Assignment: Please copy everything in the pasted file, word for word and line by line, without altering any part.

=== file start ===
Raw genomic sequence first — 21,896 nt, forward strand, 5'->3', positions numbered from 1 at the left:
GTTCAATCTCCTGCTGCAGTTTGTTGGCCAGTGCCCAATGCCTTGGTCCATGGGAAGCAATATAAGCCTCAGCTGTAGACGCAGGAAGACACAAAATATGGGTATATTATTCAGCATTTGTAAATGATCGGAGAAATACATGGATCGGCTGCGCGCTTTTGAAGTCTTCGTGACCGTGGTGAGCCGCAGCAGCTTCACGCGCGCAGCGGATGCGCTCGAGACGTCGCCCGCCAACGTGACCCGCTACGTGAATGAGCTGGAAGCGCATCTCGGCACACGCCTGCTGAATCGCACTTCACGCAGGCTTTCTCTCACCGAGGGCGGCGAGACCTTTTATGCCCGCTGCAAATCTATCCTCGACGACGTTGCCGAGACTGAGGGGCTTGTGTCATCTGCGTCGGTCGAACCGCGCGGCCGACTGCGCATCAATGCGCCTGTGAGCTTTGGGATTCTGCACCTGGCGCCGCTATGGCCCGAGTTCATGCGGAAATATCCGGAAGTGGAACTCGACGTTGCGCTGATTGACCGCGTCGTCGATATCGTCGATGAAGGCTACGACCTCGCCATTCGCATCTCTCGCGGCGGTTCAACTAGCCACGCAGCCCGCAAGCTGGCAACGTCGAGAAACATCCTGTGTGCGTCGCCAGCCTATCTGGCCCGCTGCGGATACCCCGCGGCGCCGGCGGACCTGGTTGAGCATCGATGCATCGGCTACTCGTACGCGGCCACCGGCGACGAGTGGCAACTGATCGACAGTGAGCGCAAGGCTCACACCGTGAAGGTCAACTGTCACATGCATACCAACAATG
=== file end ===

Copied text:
Raw genomic sequence first — 21,896 nt, forward strand, 5'->3', positions numbered from 1 at the left:
GTTCAATCTCCTGCTGCAGTTTGTTGGCCAGTGCCCAATGCCTTGGTCCATGGGAAGCAATATAAGCCTCAGCTGTAGACGCAGGAAGACACAAAATATGGGTATATTATTCAGCATTTGTAAATGATCGGAGAAATACATGGATCGGCTGCGCGCTTTTGAAGTCTTCGTGACCGTGGTGAGCCGCAGCAGCTTCACGCGCGCAGCGGATGCGCTCGAGACGTCGCCCGCCAACGTGACCCGCTACGTGAATGAGCTGGAAGCGCATCTCGGCACACGCCTGCTGAATCGCACTTCACGCAGGCTTTCTCTCACCGAGGGCGGCGAGACCTTTTATGCCCGCTGCAAATCTATCCTCGACGACGTTGCCGAGACTGAGGGGCTTGTGTCATCTGCGTCGGTCGAACCGCGCGGCCGACTGCGCATCAATGCGCCTGTGAGCTTTGGGATTCTGCACCTGGCGCCGCTATGGCCCGAGTTCATGCGGAAATATCCGGAAGTGGAACTCGACGTTGCGCTGATTGACCGCGTCGTCGATATCGTCGATGAAGGCTACGACCTCGCCATTCGCATCTCTCGCGGCGGTTCAACTAGCCACGCAGCCCGCAAGCTGGCAACGTCGAGAAACATCCTGTGTGCGTCGCCAGCCTATCTGGCCCGCTGCGGATACCCCGCGGCGCCGGCGGACCTGGTTGAGCATCGATGCATCGGCTACTCGTACGCGGCCACCGGCGACGAGTGGCAACTGATCGACAGTGAGCGCAAGGCTCACACCGTGAAGGTCAACTGTCACATGCATACCAACAATG